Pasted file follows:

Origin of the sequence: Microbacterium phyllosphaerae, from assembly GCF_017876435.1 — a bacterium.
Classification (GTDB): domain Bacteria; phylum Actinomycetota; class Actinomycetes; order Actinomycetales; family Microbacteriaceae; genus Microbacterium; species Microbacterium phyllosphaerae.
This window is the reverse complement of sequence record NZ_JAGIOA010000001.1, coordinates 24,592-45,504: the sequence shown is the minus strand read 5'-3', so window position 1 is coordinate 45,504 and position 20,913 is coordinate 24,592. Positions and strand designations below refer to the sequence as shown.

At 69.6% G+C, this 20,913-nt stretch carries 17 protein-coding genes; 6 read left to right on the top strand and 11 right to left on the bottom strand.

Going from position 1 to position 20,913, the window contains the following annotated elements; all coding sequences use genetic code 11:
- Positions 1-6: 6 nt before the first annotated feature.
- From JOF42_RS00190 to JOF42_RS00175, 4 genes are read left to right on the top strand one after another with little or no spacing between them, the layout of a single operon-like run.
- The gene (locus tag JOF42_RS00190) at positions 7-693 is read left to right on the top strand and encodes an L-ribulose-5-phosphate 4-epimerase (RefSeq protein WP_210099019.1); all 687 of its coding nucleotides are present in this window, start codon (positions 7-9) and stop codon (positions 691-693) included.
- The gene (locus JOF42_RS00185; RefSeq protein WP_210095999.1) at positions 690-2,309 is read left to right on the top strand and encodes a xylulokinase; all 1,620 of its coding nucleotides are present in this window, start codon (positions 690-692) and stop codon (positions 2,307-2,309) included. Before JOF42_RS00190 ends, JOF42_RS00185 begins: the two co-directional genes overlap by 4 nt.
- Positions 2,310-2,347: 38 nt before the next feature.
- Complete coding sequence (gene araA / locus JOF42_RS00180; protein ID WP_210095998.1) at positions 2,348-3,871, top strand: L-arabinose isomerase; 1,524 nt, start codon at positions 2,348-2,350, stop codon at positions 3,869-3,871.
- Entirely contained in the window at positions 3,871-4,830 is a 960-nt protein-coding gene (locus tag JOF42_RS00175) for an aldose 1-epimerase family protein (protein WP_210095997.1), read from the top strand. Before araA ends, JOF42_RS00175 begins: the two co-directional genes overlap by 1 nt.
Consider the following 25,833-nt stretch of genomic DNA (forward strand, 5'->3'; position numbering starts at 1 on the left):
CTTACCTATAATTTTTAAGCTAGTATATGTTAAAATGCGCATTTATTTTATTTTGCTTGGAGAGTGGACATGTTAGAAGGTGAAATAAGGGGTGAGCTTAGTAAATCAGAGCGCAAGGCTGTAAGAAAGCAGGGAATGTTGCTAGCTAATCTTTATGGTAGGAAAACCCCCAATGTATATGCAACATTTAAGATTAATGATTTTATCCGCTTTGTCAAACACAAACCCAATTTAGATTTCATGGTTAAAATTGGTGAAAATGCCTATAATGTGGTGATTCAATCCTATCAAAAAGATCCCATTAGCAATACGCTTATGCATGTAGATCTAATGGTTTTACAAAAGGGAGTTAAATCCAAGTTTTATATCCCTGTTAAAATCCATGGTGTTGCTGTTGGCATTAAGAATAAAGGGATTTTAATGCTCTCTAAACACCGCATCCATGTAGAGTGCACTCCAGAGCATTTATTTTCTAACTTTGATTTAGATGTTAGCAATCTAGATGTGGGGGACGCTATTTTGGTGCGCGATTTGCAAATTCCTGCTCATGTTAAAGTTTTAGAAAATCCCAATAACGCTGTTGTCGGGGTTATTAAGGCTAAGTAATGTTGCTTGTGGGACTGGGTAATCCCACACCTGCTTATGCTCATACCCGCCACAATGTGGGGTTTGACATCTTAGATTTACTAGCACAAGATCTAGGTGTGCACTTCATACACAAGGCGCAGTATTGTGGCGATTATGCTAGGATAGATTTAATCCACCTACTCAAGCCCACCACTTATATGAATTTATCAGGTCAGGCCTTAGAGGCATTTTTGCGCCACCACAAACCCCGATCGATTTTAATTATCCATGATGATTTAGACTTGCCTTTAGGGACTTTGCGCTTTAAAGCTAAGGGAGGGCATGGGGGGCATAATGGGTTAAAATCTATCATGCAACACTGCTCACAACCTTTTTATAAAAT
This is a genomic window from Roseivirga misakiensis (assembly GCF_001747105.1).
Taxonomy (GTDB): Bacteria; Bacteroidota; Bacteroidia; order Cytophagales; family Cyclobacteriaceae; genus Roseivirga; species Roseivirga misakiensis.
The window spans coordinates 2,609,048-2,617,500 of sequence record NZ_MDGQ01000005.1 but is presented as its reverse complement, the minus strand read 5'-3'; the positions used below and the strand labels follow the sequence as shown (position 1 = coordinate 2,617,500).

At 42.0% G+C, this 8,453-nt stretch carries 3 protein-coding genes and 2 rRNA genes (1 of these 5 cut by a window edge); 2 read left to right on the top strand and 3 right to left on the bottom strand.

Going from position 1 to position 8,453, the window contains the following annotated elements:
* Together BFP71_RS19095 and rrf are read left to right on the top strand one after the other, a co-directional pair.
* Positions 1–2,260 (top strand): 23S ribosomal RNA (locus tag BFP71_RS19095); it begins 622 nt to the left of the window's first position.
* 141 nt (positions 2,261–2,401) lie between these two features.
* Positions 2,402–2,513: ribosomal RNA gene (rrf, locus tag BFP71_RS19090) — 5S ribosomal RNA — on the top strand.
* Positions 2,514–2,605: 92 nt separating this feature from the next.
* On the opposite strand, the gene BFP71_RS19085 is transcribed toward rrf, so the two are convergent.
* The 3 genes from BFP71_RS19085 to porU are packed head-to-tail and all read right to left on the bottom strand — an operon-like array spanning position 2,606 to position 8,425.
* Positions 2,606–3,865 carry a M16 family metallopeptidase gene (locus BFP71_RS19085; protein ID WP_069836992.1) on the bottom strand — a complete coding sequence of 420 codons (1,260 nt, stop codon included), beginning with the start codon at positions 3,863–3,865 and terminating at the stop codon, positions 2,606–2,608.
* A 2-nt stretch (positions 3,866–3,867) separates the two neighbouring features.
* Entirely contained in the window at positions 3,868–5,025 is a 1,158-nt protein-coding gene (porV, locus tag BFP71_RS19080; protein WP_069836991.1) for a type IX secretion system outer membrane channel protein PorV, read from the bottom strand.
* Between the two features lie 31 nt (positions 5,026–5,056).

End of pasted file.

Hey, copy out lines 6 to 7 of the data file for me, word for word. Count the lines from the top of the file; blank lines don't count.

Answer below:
- Positions 1-6: 6 nt before the first annotated feature.
- From JOF42_RS00190 to JOF42_RS00175, 4 genes are read left to right on the top strand one after another with little or no spacing between them, the layout of a single operon-like run.